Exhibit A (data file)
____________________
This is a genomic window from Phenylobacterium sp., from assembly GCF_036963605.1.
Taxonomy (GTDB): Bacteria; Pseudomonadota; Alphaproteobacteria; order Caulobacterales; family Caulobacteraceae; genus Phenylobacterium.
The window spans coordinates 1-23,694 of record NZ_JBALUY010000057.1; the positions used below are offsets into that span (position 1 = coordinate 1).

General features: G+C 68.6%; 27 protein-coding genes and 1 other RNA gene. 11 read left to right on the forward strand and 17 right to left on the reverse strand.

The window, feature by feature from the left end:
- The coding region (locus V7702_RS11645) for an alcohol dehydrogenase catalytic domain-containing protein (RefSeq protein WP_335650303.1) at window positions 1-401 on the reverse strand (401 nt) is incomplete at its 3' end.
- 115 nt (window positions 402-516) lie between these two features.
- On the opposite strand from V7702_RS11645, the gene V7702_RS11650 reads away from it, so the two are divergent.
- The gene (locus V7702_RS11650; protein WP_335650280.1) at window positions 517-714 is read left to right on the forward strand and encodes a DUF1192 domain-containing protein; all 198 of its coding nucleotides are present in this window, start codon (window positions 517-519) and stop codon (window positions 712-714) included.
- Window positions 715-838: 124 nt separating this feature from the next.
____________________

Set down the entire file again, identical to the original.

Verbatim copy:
This is a genomic window from Phenylobacterium sp., from assembly GCF_036963605.1.
Taxonomy (GTDB): Bacteria; Pseudomonadota; Alphaproteobacteria; order Caulobacterales; family Caulobacteraceae; genus Phenylobacterium.
The window spans coordinates 1-23,694 of record NZ_JBALUY010000057.1; the positions used below are offsets into that span (position 1 = coordinate 1).

General features: G+C 68.6%; 27 protein-coding genes and 1 other RNA gene. 11 read left to right on the forward strand and 17 right to left on the reverse strand.

The window, feature by feature from the left end:
- The coding region (locus V7702_RS11645) for an alcohol dehydrogenase catalytic domain-containing protein (RefSeq protein WP_335650303.1) at window positions 1-401 on the reverse strand (401 nt) is incomplete at its 3' end.
- 115 nt (window positions 402-516) lie between these two features.
- On the opposite strand from V7702_RS11645, the gene V7702_RS11650 reads away from it, so the two are divergent.
- The gene (locus V7702_RS11650; protein WP_335650280.1) at window positions 517-714 is read left to right on the forward strand and encodes a DUF1192 domain-containing protein; all 198 of its coding nucleotides are present in this window, start codon (window positions 517-519) and stop codon (window positions 712-714) included.
- Window positions 715-838: 124 nt separating this feature from the next.